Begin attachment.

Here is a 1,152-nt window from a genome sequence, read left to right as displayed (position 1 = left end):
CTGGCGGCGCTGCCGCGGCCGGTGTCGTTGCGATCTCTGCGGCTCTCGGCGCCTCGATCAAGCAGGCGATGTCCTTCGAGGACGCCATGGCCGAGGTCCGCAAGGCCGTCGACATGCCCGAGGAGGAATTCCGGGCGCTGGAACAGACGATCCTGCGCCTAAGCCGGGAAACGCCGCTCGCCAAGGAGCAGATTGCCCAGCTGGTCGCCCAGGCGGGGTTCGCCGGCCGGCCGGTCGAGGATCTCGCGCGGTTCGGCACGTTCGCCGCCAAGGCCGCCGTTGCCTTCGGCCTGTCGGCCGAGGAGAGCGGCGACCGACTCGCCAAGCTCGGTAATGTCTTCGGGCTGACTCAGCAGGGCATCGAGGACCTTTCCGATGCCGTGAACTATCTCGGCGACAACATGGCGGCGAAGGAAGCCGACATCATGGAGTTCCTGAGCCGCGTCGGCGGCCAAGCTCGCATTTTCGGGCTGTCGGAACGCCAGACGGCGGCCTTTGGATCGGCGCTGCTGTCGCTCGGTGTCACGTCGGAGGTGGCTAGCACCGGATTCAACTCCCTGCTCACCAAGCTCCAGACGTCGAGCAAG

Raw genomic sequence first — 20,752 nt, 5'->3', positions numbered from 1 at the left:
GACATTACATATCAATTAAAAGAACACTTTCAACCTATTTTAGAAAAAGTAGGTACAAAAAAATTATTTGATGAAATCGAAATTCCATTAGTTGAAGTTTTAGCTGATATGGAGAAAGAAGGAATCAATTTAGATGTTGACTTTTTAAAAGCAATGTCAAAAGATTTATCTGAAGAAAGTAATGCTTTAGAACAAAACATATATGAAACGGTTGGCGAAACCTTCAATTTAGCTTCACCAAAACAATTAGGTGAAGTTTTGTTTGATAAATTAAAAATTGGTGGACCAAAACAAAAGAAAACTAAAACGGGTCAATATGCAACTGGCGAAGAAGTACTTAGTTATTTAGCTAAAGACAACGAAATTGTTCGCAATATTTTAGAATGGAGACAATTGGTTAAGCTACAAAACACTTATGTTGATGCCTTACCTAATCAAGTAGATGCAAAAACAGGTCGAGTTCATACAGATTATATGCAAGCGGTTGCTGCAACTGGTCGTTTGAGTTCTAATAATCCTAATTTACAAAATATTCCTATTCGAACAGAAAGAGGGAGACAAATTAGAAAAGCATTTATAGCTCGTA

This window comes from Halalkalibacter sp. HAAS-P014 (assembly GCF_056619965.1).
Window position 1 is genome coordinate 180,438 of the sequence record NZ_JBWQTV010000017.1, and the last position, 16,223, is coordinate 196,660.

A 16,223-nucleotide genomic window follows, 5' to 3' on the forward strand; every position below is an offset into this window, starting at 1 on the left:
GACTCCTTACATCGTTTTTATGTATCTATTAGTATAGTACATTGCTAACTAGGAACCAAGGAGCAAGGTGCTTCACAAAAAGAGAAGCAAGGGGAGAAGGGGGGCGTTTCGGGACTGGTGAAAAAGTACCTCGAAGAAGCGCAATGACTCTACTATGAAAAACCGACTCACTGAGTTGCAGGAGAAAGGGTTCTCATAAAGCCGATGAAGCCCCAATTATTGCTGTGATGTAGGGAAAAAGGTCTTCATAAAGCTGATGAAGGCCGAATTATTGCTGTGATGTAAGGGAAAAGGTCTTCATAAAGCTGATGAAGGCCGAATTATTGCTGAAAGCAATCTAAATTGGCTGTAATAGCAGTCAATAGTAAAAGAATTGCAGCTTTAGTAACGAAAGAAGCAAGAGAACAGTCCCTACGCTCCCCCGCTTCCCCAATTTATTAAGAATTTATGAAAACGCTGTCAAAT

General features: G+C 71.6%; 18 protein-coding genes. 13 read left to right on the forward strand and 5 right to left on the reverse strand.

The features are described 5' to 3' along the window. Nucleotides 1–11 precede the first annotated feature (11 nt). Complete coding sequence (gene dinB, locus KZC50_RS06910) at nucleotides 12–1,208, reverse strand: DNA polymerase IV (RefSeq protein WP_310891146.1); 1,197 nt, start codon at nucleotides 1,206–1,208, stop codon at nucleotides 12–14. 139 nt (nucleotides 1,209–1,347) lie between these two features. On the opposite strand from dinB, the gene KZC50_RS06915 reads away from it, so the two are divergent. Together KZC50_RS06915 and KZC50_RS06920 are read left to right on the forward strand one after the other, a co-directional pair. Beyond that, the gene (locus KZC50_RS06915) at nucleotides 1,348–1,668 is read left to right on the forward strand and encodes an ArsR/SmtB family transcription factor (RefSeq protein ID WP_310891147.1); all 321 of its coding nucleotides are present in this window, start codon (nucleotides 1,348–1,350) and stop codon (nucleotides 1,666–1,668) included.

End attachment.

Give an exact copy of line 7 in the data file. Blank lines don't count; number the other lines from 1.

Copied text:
A 16,223-nucleotide genomic window follows, 5' to 3' on the forward strand; every position below is an offset into this window, starting at 1 on the left: